Fuck this, Robert decided. It’s inevitable. I have to flush the toilet. He reached out and touched the cold metal handle with its contoured shape. He caressed it for a moment. Then, in an act of passionate courage, he pressed down and released the water.

Sploosh! Oh god it was deafening! Splodda splodda splodda, down down and down into the depths of the underworld. The pipes went Whhhsssssh like Boeing 707’s lining up on a runway before takeoff. There were at least eight people just a few feet away from this sonic pandemonium. They might tear him to pieces when he emerged. He, personally, had bummed their trip! They might ostracize him forever, banish him from other weekend retreats at other beautiful houses full of beautiful women.

His heart was beating frantically. Okay, he decided, let’s face the consequences of my irresistible evacuation. Robert turned the knob and exited the bathroom, closing the door with the barest of clicks.

It was almost dark. Sitar music came gently through the speakers, playing an evening raga. Candles were lit and most of the group sat rocking to and fro, lying on beanbag chairs or prone on yoga mats. Nothing had happened as a result of Robert’s flush. Nothing at all.

A candle had been set in the middle of the room. Linda was alone on a cushion, sitting in yoga posture, meditating on the flickering light. Her eyes were open and appeared radiant and enormous. She glanced at Robert without reproach. The whole episode had passed without a ripple, it was a product of Robert’s self-conscious agony.

What the hell, he thought, just do it. He found a cushion and sat next to Linda, replicating her full lotus, displaying his credentials as a yogi. His feet rested easily on his thighs and his spine straightened as he gathered the nerve to approach this gorgeous woman.

Linda’s shoulder looked velvety in the candle light. Robert gently put his fingers on her body, just the four tips of the fingers of his right hand, touching her oh so lightly. He watched Linda’s response. She didn’t flinch or move away from him. Nor did she move towards him. She was set in her own center. That’s okay, Robert thought. That’s okay. Again, his heart beat fast, his stomach turned over with anxiety. I’ve got to do this, he urged himself. I’ve got to break through my fear. You get nothing when you don’t ask. So just ask while you have the chance.

“Linda,” he said, “You’re beautiful. Your skin is amazing.”

She smiled a subtle little smile but remained facing forward. Robert was about to commit himself but he realized that he hadn’t prepared his words. How should he put it? “Linda, will you make love with me?” Or more commanding. “Linda, make love with me.” That might seem too aggressive. How about “I would love to make love to you, Linda.” Oh, that was clumsy. Love to make love. Oh fuck it. He leaned close to her and quietly spoke into her ear.  “Linda, love make me, oh, uh, you know, I really dig you, um, um, this is hard. What I mean to say is I want you to make love to you. I mean me.. I want.to make love to you. There! Whew!”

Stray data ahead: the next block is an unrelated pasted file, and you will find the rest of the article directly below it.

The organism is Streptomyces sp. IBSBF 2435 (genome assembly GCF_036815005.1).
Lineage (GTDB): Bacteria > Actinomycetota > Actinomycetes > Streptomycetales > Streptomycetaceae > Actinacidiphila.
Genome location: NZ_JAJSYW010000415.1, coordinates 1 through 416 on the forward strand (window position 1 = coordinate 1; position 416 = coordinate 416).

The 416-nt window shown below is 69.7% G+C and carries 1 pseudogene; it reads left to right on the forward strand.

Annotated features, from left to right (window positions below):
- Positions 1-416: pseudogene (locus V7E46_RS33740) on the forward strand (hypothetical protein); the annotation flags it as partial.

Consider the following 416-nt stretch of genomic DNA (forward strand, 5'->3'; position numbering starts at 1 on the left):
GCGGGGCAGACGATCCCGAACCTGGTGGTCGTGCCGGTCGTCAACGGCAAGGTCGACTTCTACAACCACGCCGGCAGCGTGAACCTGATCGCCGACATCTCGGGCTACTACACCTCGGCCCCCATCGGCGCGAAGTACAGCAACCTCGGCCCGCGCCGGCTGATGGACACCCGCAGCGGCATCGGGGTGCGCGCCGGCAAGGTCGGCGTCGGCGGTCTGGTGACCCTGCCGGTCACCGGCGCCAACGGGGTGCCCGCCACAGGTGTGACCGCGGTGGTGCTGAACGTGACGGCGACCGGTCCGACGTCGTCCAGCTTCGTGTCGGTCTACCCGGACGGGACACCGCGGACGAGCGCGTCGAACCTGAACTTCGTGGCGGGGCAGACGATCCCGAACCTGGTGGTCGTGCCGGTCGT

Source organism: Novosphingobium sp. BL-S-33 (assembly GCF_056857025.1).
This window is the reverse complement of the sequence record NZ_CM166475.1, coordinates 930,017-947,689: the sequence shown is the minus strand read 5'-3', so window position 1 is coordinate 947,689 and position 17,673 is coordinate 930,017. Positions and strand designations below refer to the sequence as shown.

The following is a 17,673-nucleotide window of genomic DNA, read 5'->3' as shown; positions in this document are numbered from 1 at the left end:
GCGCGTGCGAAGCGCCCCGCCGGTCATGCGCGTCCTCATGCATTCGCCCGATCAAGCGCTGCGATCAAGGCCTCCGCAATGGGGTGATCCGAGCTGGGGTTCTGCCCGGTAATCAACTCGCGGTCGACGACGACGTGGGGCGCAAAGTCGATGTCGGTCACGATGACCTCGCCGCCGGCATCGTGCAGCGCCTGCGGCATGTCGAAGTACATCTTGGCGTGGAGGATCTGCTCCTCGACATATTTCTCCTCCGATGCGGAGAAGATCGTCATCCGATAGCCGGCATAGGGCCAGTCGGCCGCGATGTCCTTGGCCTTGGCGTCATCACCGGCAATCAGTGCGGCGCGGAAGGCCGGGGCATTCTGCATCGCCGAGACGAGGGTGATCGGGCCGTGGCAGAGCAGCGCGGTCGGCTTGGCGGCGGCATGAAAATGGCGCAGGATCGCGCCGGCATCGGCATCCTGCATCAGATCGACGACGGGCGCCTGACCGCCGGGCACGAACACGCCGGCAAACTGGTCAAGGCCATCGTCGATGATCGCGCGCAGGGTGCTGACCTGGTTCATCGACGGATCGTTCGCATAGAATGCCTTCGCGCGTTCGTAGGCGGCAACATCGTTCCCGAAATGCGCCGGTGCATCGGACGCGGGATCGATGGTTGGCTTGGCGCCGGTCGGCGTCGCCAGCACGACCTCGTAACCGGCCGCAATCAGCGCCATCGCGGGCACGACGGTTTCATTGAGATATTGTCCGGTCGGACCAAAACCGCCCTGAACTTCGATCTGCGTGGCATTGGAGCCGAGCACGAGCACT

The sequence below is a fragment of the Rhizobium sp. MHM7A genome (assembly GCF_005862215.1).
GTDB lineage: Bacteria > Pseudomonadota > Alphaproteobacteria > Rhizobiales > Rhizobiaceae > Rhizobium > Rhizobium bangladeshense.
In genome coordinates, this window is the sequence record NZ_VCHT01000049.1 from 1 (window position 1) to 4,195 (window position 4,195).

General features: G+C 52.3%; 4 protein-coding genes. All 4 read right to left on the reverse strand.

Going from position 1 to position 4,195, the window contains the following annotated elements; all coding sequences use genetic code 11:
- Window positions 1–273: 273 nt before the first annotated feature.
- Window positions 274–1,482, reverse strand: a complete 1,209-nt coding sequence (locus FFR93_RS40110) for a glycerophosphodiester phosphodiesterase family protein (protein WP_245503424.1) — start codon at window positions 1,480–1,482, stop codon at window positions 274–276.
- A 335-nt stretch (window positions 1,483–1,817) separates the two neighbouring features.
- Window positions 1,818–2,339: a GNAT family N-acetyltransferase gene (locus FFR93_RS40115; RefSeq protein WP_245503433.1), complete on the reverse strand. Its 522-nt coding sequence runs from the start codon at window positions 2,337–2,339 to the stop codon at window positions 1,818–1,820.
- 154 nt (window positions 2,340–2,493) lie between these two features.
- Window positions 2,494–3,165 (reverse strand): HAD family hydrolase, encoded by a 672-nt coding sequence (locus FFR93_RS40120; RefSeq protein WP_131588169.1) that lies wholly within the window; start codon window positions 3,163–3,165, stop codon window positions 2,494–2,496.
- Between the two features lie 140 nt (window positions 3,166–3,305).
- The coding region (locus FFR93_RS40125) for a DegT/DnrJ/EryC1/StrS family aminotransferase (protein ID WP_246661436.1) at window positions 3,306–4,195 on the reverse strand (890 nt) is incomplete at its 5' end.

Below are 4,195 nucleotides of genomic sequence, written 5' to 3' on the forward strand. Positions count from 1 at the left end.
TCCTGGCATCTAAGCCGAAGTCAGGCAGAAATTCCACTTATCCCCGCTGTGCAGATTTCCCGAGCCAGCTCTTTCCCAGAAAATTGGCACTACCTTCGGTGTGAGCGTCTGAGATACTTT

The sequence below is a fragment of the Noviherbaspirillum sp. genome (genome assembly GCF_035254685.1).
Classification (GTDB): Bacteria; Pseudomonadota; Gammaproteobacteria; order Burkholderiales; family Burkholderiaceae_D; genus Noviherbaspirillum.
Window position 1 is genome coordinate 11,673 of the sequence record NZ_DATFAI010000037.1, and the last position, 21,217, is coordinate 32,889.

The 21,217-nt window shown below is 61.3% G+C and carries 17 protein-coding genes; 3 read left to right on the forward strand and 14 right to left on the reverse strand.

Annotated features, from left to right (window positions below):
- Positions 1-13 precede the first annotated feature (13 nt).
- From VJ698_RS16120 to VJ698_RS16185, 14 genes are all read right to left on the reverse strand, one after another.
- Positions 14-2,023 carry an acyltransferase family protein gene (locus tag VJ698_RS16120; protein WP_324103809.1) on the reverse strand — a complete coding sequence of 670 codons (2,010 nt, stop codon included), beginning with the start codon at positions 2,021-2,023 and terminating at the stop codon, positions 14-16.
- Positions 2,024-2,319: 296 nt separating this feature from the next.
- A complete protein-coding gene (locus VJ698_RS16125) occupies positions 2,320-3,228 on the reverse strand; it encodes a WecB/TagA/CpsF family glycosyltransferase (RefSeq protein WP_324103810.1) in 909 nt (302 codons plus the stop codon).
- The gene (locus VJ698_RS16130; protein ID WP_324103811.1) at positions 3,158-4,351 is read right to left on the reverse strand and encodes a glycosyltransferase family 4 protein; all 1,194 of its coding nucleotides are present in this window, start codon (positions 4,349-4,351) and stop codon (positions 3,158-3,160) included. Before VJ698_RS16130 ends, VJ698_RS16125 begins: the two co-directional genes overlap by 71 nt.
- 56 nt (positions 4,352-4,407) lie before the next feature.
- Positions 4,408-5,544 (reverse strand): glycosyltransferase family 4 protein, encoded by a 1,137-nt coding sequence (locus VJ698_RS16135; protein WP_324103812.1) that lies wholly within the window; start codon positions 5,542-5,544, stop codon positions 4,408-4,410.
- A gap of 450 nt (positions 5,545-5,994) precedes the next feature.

Linda’s head turned with agonizing slowness. The huge shining eyes rotated until they met Robert’s eyes. She was a sacred dakini, a deva, a goddess!

“Robert,” she said, “you’re sweet, but you’re just not my type.”

Robert squeezed the pillow, almost pulling it out from under himself. “Okay, okay, that’s cool, I understand that, it’s just that, well, okay… thanks.”

He stood up holding the pillow in front of his body, then dropped it back to the floor and walked onto the deck. He could see the last of the sun’s rays as they vanished into the starry night. His vulnerable heart opened and wept. After a time, as he watched the sky, he realized that at last he was free from all the ridiculous bullshit he had just put himself through. He didn’t have to hook up with Linda. He didn’t have to hook up with anyone.

The Milky Way was alive, writhing with creative force as gods and Buddhas contemplated the infinite void. The sky was the most beautiful thing Robert had ever seen. 

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Arthur Rosch is a novelist, musician, photographer and poet. His works are funny, memorable and often compelling. One reviewer said “He’s wicked and feisty, but when he gets you by the guts, he never lets go.” Listeners to his music have compared him to Frank Zappa, Tom Waits, Randy Newman or Mose Allison. These comparisons are flattering but deceptive. Rosch is a stylist, a complete original. His material ranges from sly wit to gripping political commentary.

Arthur was born in the heart of Illinois and grew up in the western suburbs of St. Louis. In his teens he discovered his creative potential while hoping to please a girl. Though she left the scene, Arthur’s creativity stayed behind. In his early twenties he moved to San Francisco and took part in the thriving arts scene. His first literary sale was to Playboy Magazine. The piece went on to receive Playboy’s “Best Story of the Year” award. Arthur also has writing credits in Exquisite Corpse, Shutterbug, eDigital, and Cat Fancy Magazine. He has written five novels, a memoir and a large collection of poetry. His autobiographical novel, Confessions Of An Honest Man won the Honorable Mention award from Writer’s Digest in 2016.

More of his work can be found at www.artrosch.com

Photos at https://500px.com/p/artsdigiphoto?view=photos

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5 Comments on “Mind Fields: A Summer Of Love”

  1. Arthur Rosch says:

    Arthur, you have a hilarious snideness to your mockery. What makes it okay is that it’s mockery of yourself. That makes it even funnier.

    Liked by 1 person

  2. Art, you certainly do write the most entertaining posts about the most unusual topics.

    Liked by 1 person